Closing date for comments on both the Call For Evidence and the consultation paper is 14 October 2021. It should be noted that these Treasury activities are being conducted at a time when the European Union (EU) has produced its proposals for revising the EU-wide Money Laundering Directives. It remains to be seen what differences develop in the UK’s and EU’s approaches to AML-CTF.

There is a need for the relevant providers and institutions to take a close look at their current AML regimes and ensure that they are ready to implement any changes that are set to be introduced in spring 2022. The potential introduction of the travel rule for cryptoassets is of particular significance. But it is just one of a number of proposals that, if they become reality, will require notable alterations to many organisations’ working practices.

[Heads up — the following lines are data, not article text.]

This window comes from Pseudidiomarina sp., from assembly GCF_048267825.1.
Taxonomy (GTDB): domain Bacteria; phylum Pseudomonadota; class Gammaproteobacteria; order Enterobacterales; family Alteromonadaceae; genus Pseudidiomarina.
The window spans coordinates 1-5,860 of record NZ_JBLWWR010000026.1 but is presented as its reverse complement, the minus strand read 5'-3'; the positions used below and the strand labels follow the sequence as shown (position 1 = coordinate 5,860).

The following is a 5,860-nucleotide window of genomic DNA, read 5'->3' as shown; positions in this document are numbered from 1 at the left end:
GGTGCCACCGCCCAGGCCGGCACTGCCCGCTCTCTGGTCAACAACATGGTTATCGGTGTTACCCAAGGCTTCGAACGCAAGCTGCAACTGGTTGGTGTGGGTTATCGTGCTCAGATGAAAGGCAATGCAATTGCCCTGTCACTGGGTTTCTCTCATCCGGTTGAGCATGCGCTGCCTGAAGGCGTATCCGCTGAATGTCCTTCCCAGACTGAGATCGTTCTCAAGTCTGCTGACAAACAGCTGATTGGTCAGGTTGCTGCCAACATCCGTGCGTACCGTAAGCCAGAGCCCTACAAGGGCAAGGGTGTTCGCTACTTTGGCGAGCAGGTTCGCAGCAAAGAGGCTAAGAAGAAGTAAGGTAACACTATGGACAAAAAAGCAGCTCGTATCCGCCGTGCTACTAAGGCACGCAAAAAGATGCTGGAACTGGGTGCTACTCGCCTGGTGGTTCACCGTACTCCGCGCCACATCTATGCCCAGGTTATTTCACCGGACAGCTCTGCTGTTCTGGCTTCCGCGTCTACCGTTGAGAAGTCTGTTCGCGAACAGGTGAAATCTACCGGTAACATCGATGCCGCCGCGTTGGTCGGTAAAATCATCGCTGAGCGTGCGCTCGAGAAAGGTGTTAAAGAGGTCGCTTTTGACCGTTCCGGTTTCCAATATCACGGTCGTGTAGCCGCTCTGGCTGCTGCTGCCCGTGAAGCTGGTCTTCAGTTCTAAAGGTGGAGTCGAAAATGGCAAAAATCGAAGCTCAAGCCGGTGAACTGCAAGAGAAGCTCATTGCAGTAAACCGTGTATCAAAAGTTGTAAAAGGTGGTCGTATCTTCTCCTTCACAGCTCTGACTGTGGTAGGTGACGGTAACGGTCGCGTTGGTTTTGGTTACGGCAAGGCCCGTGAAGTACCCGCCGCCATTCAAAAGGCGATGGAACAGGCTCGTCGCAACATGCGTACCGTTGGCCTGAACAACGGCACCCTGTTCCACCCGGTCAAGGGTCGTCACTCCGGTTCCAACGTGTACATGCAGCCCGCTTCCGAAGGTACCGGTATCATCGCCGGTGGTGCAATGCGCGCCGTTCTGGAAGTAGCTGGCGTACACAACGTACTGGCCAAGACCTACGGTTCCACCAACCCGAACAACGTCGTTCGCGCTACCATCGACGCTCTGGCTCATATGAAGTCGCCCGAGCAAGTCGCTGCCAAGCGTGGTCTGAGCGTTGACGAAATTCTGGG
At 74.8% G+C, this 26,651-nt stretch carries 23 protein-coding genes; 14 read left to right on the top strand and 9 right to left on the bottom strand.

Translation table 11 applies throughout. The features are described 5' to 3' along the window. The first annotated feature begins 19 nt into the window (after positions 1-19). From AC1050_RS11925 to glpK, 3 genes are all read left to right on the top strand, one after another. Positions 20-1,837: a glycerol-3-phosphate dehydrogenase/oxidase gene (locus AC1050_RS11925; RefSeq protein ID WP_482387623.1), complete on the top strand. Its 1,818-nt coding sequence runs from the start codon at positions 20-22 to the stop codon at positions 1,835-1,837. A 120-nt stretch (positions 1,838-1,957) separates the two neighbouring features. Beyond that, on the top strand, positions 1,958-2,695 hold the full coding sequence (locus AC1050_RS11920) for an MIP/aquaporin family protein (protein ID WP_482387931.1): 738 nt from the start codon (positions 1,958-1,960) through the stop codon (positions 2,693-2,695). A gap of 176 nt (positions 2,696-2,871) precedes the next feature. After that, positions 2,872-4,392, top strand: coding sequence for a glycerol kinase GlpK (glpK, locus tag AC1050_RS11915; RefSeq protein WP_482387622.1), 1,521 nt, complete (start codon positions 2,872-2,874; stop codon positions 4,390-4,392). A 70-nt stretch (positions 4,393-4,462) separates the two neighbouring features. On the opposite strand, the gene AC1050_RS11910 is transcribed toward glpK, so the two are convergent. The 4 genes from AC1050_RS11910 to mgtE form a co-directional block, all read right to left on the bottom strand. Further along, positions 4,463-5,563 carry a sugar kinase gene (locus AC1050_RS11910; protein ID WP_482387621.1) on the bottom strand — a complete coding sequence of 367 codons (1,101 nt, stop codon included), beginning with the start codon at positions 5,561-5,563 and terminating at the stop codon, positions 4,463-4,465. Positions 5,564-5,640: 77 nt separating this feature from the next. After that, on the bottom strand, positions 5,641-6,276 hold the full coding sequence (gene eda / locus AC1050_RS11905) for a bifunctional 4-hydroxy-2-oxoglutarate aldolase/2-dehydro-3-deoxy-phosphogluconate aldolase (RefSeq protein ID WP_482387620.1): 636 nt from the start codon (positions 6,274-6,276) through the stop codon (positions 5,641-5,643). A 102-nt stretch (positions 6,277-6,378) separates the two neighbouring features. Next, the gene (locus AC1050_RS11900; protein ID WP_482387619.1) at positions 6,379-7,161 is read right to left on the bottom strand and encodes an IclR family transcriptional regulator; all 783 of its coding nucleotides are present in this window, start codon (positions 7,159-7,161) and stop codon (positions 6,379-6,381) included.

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Nicola Sharp


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Nicola is known for her fraud, civil recovery, arbitration and business crime expertise, her experience of leading the largest financial disputes and multinational investigations and her skills in devising preventative measures and conducting internal investigations for corporates.